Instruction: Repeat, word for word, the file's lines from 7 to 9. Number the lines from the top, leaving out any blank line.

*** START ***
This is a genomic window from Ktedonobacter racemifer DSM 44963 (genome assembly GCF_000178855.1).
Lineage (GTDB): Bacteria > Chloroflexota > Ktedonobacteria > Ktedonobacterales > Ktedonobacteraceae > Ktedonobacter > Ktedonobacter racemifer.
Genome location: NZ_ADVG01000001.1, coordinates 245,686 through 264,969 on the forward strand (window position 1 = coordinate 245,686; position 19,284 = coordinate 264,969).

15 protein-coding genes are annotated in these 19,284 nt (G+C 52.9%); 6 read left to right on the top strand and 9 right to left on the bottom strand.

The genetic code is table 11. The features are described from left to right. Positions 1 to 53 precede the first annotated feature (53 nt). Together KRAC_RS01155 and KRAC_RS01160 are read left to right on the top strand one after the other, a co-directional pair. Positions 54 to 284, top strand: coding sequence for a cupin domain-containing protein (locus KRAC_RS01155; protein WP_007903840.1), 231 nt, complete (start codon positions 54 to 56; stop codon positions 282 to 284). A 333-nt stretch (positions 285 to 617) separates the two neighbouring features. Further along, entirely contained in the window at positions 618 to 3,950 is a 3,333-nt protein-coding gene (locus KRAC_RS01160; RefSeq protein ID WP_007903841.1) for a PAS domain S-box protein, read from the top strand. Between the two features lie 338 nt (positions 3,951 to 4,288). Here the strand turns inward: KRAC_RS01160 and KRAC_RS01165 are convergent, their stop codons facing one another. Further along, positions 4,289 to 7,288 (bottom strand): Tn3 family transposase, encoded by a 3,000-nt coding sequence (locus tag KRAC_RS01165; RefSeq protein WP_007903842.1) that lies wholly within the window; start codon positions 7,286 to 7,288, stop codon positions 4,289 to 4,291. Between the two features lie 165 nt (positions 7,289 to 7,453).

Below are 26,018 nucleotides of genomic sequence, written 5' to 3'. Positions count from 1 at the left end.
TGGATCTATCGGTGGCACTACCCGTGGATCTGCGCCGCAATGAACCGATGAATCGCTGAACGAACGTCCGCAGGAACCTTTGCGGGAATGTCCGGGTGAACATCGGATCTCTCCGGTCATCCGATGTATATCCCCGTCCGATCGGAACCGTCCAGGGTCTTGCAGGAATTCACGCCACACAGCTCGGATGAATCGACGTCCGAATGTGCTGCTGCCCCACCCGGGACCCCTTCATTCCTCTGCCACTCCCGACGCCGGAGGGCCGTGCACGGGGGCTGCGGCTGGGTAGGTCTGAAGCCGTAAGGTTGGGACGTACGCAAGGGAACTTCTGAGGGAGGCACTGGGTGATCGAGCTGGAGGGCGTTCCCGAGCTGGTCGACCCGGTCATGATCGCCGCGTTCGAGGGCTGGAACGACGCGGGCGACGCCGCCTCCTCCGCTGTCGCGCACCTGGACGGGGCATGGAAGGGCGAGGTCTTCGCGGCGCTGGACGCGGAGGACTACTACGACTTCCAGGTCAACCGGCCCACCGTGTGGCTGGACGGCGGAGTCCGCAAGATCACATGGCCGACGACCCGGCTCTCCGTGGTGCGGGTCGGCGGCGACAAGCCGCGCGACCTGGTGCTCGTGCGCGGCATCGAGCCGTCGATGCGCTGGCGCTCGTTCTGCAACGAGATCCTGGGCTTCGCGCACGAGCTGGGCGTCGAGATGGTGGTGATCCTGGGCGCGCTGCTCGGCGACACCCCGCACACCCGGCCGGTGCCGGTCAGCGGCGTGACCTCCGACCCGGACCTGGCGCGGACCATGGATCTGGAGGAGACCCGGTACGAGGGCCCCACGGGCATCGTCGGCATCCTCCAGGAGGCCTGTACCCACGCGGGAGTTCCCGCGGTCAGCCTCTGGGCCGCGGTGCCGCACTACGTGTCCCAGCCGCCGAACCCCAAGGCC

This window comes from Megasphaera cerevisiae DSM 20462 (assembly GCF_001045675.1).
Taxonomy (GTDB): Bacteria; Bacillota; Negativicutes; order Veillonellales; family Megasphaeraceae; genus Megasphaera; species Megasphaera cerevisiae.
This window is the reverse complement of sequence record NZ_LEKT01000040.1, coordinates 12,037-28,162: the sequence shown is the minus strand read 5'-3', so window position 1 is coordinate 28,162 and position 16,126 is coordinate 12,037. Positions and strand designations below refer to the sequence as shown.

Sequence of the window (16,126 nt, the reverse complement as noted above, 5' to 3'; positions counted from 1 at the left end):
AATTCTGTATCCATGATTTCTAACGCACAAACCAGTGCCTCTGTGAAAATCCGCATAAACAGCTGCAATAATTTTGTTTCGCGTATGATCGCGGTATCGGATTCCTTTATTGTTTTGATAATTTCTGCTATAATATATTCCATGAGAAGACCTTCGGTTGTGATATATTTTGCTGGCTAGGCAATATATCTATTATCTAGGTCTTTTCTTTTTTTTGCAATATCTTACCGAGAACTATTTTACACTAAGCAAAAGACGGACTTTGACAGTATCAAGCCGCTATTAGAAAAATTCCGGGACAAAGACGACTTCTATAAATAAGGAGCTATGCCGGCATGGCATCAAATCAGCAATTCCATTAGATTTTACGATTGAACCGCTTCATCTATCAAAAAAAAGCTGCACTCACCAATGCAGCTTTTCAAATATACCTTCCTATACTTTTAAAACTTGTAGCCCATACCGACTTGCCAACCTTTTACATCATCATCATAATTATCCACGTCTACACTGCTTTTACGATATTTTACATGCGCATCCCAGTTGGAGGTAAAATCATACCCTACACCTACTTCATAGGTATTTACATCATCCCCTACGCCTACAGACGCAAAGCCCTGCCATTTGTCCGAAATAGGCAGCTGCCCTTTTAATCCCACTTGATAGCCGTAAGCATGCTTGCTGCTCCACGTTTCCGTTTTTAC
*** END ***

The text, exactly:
TGGATCTATCGGTGGCACTACCCGTGGATCTGCGCCGCAATGAACCGATGAATCGCTGAACGAACGTCCGCAGGAACCTTTGCGGGAATGTCCGGGTGAACATCGGATCTCTCCGGTCATCCGATGTATATCCCCGTCCGATCGGAACCGTCCAGGGTCTTGCAGGAATTCACGCCACACAGCTCGGATGAATCGACGTCCGAATGTGCTGCTGCCCCACCCGGGACCCCTTCATTCCTCTGCCACTCCCGACGCCGGAGGGCCGTGCACGGGGGCTGCGGCTGGGTAGGTCTGAAGCCGTAAGGTTGGGACGTACGCAAGGGAACTTCTGAGGGAGGCACTGGGTGATCGAGCTGGAGGGCGTTCCCGAGCTGGTCGACCCGGTCATGATCGCCGCGTTCGAGGGCTGGAACGACGCGGGCGACGCCGCCTCCTCCGCTGTCGCGCACCTGGACGGGGCATGGAAGGGCGAGGTCTTCGCGGCGCTGGACGCGGAGGACTACTACGACTTCCAGGTCAACCGGCCCACCGTGTGGCTGGACGGCGGAGTCCGCAAGATCACATGGCCGACGACCCGGCTCTCCGTGGTGCGGGTCGGCGGCGACAAGCCGCGCGACCTGGTGCTCGTGCGCGGCATCGAGCCGTCGATGCGCTGGCGCTCGTTCTGCAACGAGATCCTGGGCTTCGCGCACGAGCTGGGCGTCGAGATGGTGGTGATCCTGGGCGCGCTGCTCGGCGACACCCCGCACACCCGGCCGGTGCCGGTCAGCGGCGTGACCTCCGACCCGGACCTGGCGCGGACCATGGATCTGGAGGAGACCCGGTACGAGGGCCCCACGGGCATCGTCGGCATCCTCCAGGAGGCCTGTACCCACGCGGGAGTTCCCGCGGTCAGCCTCTGGGCCGCGGTGCCGCACTACGTGTCCCAGCCGCCGAACCCCAAGGCC

This window comes from Megasphaera cerevisiae DSM 20462 (assembly GCF_001045675.1).
Taxonomy (GTDB): Bacteria; Bacillota; Negativicutes; order Veillonellales; family Megasphaeraceae; genus Megasphaera; species Megasphaera cerevisiae.